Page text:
Category Archives: Retirement Planning

Taking a Closer Look at ETFs – the Importance of Liquidity when Investing

A 30-second read by Nicholas Scheibner: You may have heard about low- or no-expense-ratio Exchange-Traded Funds (ETFs), but cost is not the most important factor when investing in an ETF – it’s liquidity. You want to make sure that the ETF you’re investing in has a high daily volume of trading. Everything can seem great with an ETF when markets are going up, but when things are going down, and you want to sell out of your fund, you may take a big loss.

To illustrate this, picture a room with 100 people, and a door that can only fit one person at a time.  Imagine everyone wanting to leave the room at the same time.  As you can imagine, there would be a rush to the door, and it would be difficult for everyone to get out – a similar theory applies to ETFs.  If there are very few people trading an ETF on a daily basis, it can be difficult to sell at the price you would like. You want to invest in an ETF that has a lot of activity, (a large door), so that when you want to exit, you can at a reasonable price. 

For more information on ETFs, you can read our “What are some differences between Exchange-Traded Funds and Index Mutual Funds? ” article.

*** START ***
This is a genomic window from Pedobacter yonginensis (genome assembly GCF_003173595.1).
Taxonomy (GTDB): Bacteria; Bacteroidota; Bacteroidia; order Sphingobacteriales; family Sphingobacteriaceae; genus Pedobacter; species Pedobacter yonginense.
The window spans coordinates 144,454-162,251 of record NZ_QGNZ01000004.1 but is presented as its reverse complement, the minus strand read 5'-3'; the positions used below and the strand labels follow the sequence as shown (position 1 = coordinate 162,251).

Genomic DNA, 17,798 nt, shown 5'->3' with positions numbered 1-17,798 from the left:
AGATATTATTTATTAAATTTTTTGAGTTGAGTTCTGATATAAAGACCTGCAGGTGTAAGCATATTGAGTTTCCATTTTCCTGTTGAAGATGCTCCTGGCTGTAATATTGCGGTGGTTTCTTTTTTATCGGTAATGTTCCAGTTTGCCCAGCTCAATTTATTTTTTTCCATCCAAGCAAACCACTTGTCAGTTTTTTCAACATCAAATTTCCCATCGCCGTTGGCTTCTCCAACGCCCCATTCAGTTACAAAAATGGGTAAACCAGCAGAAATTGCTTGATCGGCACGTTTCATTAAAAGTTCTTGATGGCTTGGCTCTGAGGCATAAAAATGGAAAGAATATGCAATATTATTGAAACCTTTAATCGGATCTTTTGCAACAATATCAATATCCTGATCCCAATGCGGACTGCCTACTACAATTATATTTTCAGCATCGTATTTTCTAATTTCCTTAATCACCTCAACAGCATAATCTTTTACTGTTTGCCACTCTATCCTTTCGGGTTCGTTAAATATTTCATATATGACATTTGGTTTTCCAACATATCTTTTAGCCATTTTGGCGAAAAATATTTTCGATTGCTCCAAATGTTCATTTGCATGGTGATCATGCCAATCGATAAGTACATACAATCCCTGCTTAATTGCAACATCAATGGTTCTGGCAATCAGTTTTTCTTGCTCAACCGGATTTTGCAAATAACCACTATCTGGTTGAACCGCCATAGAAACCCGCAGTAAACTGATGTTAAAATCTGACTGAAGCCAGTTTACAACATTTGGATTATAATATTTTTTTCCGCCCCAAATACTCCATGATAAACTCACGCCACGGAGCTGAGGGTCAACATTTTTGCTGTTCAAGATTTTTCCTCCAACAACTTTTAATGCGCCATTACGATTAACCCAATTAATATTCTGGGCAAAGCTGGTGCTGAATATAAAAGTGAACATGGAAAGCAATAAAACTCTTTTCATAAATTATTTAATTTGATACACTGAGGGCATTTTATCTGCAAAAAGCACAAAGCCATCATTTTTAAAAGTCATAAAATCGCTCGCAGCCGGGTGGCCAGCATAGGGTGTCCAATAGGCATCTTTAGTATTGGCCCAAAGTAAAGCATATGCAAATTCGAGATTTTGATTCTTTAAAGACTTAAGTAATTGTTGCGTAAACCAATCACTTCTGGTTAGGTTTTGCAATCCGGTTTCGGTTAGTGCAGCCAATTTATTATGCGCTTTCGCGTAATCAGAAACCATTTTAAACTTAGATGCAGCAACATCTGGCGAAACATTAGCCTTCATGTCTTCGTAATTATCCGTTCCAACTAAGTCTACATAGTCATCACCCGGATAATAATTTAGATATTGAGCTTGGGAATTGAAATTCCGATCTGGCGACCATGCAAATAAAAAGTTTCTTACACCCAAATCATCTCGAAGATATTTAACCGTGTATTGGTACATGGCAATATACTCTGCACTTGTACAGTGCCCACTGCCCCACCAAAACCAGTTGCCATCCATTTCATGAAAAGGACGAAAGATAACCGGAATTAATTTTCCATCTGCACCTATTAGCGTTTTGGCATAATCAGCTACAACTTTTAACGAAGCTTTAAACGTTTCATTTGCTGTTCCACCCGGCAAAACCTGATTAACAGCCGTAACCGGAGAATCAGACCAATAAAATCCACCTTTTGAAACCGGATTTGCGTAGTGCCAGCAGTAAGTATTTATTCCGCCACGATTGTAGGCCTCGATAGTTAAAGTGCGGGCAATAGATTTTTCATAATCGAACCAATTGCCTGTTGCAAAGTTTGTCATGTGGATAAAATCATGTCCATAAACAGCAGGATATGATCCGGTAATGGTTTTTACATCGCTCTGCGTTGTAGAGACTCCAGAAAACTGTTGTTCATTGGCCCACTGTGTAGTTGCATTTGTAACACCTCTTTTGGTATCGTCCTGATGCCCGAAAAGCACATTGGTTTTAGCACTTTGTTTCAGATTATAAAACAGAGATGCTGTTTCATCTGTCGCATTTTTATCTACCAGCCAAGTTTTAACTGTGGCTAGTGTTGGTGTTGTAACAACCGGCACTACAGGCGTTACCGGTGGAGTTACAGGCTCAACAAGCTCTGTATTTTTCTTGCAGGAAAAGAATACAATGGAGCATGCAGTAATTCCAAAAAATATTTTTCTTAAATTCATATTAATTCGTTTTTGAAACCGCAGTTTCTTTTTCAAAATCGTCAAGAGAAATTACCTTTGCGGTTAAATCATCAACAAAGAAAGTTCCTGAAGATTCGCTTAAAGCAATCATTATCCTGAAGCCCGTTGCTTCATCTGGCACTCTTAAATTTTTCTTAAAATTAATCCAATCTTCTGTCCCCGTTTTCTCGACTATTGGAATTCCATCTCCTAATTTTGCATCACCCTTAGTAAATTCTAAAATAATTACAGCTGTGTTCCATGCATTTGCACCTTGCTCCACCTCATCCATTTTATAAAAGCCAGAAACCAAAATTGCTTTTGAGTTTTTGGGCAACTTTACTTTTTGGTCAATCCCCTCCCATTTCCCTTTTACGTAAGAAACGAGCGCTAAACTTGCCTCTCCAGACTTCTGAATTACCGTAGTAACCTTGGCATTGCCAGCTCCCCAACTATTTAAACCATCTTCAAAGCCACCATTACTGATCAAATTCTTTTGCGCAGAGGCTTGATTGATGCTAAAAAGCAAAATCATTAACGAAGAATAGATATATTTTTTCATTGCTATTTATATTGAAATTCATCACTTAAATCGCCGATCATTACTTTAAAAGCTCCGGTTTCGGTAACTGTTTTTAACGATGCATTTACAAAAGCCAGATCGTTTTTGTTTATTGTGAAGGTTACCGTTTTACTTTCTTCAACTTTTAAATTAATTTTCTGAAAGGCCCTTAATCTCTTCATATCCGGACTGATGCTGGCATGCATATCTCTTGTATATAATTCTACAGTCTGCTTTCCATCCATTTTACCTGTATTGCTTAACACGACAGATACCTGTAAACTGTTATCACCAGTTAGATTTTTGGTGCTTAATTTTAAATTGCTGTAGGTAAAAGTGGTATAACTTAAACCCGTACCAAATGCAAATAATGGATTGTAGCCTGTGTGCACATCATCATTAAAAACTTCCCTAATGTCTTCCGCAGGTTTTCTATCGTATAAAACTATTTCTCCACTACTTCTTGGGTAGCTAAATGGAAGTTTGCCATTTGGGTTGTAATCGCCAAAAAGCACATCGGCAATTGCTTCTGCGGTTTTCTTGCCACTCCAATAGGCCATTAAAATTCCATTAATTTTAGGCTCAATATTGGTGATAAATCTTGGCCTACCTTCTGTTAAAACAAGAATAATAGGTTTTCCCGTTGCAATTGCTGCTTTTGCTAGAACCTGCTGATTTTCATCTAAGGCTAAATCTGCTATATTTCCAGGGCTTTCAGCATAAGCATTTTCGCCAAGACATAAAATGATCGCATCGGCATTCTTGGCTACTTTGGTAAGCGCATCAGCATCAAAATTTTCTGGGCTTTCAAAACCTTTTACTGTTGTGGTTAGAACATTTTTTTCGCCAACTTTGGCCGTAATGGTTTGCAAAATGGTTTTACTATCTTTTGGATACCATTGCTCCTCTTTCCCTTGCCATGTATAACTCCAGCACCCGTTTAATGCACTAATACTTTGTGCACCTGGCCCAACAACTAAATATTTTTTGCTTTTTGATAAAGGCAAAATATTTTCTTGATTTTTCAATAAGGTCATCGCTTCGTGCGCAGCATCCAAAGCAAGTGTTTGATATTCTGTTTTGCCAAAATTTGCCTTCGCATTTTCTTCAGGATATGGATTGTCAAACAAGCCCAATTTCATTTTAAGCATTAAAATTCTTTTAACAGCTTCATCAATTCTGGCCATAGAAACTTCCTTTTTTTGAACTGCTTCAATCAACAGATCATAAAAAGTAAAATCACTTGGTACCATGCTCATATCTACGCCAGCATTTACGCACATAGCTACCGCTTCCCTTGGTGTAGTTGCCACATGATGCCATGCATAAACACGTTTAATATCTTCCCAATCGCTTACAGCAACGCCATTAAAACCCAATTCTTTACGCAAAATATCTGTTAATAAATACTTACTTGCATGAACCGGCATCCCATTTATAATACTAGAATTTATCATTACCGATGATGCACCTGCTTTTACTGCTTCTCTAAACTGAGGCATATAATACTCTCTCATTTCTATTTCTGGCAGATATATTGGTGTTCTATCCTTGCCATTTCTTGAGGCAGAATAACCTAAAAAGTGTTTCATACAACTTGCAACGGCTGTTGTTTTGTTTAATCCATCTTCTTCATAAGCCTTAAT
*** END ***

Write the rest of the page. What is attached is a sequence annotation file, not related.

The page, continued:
For any other questions, please reach out to your Baron Team

Does Your Advisor Offer Institutional Pricing?

This post originally appeared in April, 2016.  For more information on institutional pricing, visit our Investment Management page.

A 60-second read by Anthony Benante: Baron Financial Group is an institutional investor.  As an independent RIA (Registered Investment Advisor) with no allegiance to any investment company, we seek the most attractively-priced investments for our clients. We look at every situation, and when we have the opportunity to invest in institutionally-priced mutual funds that make sense for our clients, we take advantage of the opportunity. The result of this is a direct benefit to the clients’ bottom line. And here’s why:

In the world of mutual funds (which are pools of assets such as stocks and/or bonds), there can be different pricing for the same underlying investments.  For simplification, you could think about these different pricing levels as institutional and retail. Whether you buy institutional-class shares or retail-priced shares from a mutual fund, the investment itself will be exactly the same. The major difference between the two is their fees and this can directly impact investor performance. For example, retail-priced shares can have higher expense ratios, while institutional-class shares have ongoing lower expense ratios (an expense ratio is a measurement of what an investment company charges to run a mutual fund). Retail customers may experience the effects of higher expense ratios because they typically have lower purchasing power.  Retail investors may also be subjected to upfront fees (fees when you purchase shares) as well as back-end fees (fees when you decide to sell your shares). There can also be yearly marketing fees called “12b-1” fees that you might have to pay. Finally, there may be a minimum to what you have to buy.